BY JORGE MORGADINHO
Successful shopping centers require continuous modernization and not just a few local changes in tenant mixes or the integration of digital channels. Modern retail formats must accommodate tenant and customer needs, keeping today’s wishes in mind and anticipating tomorrow’s changes. The conceptual design and architecture must be reviewed constantly to offer an ambiance that impacts visitors but also adjusts to changes in retailers’ demands. A modular view of refurbishments is key to understanding what is needed to accommodate new trends and to be able to adapt to changes in the future. Changes must have a practical link to the shopping experience. They must respond to and follow leisure and social needs, two areas with enormous growth in demand from shopping centers’ visitors. Finally, modernization must take on a more conceptual character that can be experienced when visiting a shopping center.
The most visible interventions in modernization are linked with the creation of more welcoming and comfortable spaces (improvements to the level of interior design in general, acoustic treatments, lighting environments, relaxation areas), themed spaces (choice of materials and design for an architectural concept exploring local heritage or, in contrast, a totally different design approach to the location), and the introduction of new concepts for food courts (including decorative items and furniture, more efficient and versatile organization of spaces) and of areas dedicated to families.
Moreover, the interventions should also focus on strengthening the leisure component and seek to make shopping centers a social destination, for example by creating green spaces (exterior and interior); areas to sit, work, and relax; playgrounds, terraces, and other open areas for an enjoyable visit experience; or by offering free Wi-Fi. There are also interventions regarding the modernization of bathrooms, with the objective of providing more comfort but also of incorporating themed elements and entertainment to the whole experience.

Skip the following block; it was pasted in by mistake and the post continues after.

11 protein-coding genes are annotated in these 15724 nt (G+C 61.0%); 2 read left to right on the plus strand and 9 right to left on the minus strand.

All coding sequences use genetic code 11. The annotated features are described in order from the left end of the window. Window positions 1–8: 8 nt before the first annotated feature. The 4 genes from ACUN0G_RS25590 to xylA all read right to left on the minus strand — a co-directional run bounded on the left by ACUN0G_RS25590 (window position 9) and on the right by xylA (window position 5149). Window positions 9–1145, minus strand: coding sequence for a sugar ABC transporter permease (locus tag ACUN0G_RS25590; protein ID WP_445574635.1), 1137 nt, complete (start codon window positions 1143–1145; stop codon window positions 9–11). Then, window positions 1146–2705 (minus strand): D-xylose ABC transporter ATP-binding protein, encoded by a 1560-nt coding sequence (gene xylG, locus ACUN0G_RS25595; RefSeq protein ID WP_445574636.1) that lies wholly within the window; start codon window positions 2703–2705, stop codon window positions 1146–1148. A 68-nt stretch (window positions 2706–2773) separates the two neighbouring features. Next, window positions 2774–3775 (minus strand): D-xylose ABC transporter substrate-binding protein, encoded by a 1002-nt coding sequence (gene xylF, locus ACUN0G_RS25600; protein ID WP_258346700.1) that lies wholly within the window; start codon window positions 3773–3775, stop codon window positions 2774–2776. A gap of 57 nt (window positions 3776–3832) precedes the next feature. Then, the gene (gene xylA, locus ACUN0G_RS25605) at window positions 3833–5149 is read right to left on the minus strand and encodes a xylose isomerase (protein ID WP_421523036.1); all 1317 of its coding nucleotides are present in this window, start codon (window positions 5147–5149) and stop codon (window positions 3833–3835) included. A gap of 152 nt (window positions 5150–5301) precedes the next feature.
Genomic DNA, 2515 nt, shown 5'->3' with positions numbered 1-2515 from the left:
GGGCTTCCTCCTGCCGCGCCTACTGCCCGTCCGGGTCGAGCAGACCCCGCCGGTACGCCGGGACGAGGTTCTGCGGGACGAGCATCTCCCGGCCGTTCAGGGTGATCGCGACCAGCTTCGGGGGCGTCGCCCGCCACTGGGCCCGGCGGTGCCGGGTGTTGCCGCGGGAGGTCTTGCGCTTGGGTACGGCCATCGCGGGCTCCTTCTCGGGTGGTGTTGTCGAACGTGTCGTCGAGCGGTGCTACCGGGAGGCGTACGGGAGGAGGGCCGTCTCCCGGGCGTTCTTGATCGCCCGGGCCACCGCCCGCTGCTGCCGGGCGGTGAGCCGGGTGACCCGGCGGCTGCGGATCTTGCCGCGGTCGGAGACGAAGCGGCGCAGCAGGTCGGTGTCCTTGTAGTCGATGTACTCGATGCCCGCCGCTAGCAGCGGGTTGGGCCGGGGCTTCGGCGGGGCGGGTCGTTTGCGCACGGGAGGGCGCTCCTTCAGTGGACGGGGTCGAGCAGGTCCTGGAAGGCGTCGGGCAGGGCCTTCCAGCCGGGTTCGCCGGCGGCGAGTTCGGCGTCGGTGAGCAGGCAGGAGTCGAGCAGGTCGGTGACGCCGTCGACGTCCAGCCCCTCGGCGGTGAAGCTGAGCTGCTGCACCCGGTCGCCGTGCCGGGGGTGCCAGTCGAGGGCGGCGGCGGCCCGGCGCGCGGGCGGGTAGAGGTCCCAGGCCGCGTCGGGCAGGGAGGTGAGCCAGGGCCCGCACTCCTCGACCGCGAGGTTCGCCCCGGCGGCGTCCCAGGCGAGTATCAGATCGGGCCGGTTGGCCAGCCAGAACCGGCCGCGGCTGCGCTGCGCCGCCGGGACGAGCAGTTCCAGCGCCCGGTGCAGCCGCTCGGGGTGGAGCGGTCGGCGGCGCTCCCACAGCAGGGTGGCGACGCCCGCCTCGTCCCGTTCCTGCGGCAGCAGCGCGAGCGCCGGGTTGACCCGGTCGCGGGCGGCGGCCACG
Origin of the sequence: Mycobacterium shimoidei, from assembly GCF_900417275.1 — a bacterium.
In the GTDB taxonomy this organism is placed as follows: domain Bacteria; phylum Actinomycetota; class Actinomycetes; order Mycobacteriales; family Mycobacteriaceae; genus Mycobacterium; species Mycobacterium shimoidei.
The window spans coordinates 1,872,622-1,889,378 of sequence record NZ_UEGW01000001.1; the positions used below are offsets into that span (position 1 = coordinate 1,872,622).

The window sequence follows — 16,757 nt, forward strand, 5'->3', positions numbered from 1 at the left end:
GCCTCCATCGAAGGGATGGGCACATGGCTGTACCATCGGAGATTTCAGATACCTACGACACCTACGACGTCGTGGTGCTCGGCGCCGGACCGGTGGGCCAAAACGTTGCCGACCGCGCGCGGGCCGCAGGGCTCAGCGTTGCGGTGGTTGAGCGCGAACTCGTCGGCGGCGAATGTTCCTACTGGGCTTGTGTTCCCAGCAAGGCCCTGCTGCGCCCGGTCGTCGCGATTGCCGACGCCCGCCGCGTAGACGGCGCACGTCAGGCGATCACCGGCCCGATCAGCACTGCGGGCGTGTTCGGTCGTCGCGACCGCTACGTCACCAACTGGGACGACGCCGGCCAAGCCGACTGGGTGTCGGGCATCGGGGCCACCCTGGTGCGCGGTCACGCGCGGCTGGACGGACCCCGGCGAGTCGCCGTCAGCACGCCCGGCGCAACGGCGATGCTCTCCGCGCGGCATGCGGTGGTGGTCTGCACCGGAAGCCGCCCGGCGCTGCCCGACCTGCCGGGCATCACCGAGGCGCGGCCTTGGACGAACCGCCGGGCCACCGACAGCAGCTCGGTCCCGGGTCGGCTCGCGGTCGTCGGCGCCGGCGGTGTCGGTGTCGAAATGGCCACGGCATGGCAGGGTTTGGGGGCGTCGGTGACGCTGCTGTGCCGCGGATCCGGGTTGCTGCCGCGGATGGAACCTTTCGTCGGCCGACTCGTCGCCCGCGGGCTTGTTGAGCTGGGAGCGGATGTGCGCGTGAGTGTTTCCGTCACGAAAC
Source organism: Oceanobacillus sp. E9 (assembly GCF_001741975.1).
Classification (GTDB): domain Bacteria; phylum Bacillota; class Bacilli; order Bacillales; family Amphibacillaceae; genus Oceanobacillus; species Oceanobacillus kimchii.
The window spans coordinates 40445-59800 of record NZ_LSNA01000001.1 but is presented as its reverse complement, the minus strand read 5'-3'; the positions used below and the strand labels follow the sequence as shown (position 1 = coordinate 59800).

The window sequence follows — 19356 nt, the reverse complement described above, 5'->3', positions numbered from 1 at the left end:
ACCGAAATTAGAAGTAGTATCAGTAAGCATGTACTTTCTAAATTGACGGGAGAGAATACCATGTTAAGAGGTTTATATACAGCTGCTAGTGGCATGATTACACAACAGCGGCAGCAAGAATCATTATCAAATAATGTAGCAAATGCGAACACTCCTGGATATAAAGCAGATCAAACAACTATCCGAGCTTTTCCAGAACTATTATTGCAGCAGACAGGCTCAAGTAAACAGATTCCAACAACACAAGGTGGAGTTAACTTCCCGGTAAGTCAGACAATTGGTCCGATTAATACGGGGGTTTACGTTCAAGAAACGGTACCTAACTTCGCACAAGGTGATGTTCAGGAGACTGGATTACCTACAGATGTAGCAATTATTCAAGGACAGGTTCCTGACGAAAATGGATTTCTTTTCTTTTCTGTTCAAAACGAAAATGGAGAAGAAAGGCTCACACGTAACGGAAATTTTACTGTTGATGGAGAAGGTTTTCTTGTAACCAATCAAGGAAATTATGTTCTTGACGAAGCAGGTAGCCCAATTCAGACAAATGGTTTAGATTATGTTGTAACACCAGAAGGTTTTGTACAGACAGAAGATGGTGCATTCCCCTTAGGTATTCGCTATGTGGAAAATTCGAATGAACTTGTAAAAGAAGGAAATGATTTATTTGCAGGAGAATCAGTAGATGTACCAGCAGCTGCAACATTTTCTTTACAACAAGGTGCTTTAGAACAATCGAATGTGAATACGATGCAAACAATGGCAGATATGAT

At the same time, the conceptual character must also support the renewal of the tenant mix offer, since this is the factor that allows centers to provide new retail offers to customers. The overall improvements in the industry have contributed to a larger mix of activities, with the integration of shops and services that were unthinkable a few years ago, such as medical clinics, “citizen” shops (to deal with urgent aspects of our everyday lives such as utilities, passports, cable TV, etc.), gardens, cosmetic centers, veterinary clinics, schools, and universities, among others.
New tenant concepts and revamped tenant mixes have to be ac-companied by a redesign of space. Retail shop sizes evolve as do costumer behaviors, so in reality, it is only through this spirit of continuous improvement and innovation that centers can keep up with tenants and visitors’ demands. Ultimately, the decision to expand or renovate is made when we consider it appropriate and necessary to upgrade an asset and maintain its attractiveness, keeping it modern and reinventing its differentiating flair. This depends on many other factors besides the entry of new stores or concepts, such as relo-cating and/or expanding existing stores or responding to changes in business dynamics in the surrounding region.
Visitors’ wishes evolve constantly and at an increasingly rapid pace, as they now have a much wider knowledge of the world beyond their everyday environment due to easy access to information and travel, as well as to the ever more global retail offer from tenants. The real estate space must not remain idle to these changes, but must embrace the costumers’ evolution to keep up its regional attractiveness and asset value over time. After all, a shopping center is a living organism that is constantly evolving.
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